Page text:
British Airways pledged to spend $5.9 billion (£4.5 billion) on improving its passenger experience as the airline looks to bounce back from a turbulent year.
Some of the investment had already been allocated in previous announcements but it seems CEO Alex Cruz wants to spend even greater sums on making the airline more competitive.
It comes after a torrid year for the airline, which has seen it battle strikes, a massive IT failure, and criticism over its decision to eliminate free food on some of its flights (as well as the way the change was implemented).
While Cruz didn’t link the recent problems with the improvement program, it is clear that he believes the airline needs to get better if it is to thrive.
“We will invest £4.5 billion ($5.9 billion) over the next five years to improve the experience of customers in all cabins of our aircraft,” he told an audience at World Travel Market London on Tuesday.
Cruz repeated many of the announcements made back in April, but sprinkled his speech with some new details.
The airline is going to reinstate its policy of offering two full meals on certain long-haul flights, an indication that its decision to replace one of these with a snack was a bad idea.
There is also going to be a bigger investment in its long-haul business-class product, Club World, which will now have $788 million (£600 million) spent on it, up from $525 million (£400 million).
Power points will also gradually be installed on all aircraft with passengers getting access either through an AC plug or USB.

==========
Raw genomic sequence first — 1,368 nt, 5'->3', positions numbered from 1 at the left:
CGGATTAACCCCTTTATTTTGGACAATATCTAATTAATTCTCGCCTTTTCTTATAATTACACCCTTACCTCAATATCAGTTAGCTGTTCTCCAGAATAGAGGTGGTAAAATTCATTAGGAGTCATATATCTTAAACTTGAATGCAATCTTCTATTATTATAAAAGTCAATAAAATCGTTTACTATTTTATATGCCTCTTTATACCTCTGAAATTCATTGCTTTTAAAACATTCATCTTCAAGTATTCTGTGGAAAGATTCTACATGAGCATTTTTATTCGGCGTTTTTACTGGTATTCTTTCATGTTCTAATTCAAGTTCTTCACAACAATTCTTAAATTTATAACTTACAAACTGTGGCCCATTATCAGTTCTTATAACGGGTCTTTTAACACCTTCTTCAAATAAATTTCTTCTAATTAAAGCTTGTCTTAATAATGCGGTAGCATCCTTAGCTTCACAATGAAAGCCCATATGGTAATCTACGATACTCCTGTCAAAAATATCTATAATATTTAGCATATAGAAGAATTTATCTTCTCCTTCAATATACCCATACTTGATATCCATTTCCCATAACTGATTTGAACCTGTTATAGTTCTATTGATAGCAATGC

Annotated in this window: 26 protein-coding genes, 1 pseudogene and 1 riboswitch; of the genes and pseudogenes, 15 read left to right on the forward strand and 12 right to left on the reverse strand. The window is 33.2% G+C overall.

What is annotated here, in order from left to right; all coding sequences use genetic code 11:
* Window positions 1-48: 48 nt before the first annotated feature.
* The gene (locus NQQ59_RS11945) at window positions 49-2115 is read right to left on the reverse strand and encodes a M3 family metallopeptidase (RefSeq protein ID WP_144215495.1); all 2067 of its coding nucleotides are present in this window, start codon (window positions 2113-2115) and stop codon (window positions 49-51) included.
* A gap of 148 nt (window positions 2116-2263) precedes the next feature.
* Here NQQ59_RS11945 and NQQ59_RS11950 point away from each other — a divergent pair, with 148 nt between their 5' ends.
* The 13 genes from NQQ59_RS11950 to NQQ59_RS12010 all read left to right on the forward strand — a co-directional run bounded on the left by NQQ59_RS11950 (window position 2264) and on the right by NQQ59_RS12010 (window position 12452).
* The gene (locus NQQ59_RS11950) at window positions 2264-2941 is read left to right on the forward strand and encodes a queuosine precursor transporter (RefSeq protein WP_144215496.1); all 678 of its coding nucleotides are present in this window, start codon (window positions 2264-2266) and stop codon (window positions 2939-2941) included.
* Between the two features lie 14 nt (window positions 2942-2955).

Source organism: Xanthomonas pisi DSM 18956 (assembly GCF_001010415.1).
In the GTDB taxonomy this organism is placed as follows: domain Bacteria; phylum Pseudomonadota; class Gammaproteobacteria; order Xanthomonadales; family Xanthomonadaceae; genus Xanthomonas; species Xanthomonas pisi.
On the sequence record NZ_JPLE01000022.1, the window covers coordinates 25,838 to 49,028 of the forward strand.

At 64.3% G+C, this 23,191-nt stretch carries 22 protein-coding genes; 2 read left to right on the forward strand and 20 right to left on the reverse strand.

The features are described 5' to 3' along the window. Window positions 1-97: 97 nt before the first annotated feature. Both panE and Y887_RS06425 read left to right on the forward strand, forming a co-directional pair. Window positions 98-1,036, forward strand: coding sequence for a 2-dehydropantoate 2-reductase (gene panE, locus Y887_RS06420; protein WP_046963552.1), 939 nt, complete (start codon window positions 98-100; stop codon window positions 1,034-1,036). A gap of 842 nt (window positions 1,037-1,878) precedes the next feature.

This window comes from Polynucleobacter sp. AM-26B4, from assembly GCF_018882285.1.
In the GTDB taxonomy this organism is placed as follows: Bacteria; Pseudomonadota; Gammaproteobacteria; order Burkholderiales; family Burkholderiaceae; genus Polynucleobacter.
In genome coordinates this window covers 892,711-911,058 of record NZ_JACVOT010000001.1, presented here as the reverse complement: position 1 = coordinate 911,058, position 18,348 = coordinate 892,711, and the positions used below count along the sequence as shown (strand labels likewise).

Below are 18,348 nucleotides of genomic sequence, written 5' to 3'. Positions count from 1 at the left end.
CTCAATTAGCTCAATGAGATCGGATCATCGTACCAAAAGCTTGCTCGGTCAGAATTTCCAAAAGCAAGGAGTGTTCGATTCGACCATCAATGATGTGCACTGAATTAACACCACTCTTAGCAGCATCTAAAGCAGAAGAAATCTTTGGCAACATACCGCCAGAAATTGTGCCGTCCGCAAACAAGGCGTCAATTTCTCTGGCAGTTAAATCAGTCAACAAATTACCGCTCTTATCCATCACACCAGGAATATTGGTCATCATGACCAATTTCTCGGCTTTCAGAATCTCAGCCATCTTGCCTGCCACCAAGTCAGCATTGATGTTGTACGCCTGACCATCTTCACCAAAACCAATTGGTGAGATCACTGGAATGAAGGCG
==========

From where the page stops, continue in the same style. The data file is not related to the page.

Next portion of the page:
The buy on board plan, which was the subject of so much anger when it was brought in on short-haul flights in January, will stay but Cruz argued it was now a much better proposition.
“I know the introduction of buy on board catering on short-haul economy had its critics. I know we did not deliver it initially as well as we could have. We have listened to our customers and our cabin crew very carefully and we’ve made changes,” said Cruz.
“We’ve simplified the menus, we’ve allocated more crew to busier times, busier flights, to ensure we can provide a faster service. Take-up is running much, much higher than anticipated, but we are committed to making this element of the customer experience the very best in the airline industry,”
During his time on stage, Cruz repeatedly referred to British Airways as a “premium airline,” something many critics would no doubt disagree with. Since taking on the chairman and CEO roles in April 2016, he has been criticized for a perceived move downmarket.
These attacks haven’t dampened his belief that the airline needs to change if it is to survive in a world where it is being pressured from low-cost carriers as well as premium Middle East airlines.
“As a national flag carrier, we are not granted some special immunity from the way the industry has changed. Incumbency does not grant any privilege. We have no divine right to flourish and we do not ask for one. The plight of airlines like Alitalia is testament to that. The lesson of recent years for flag carriers across Europe has been that if you don’t change habits formed in cozier eras you will shrink and ultimately risk irrelevance,” Cruz said.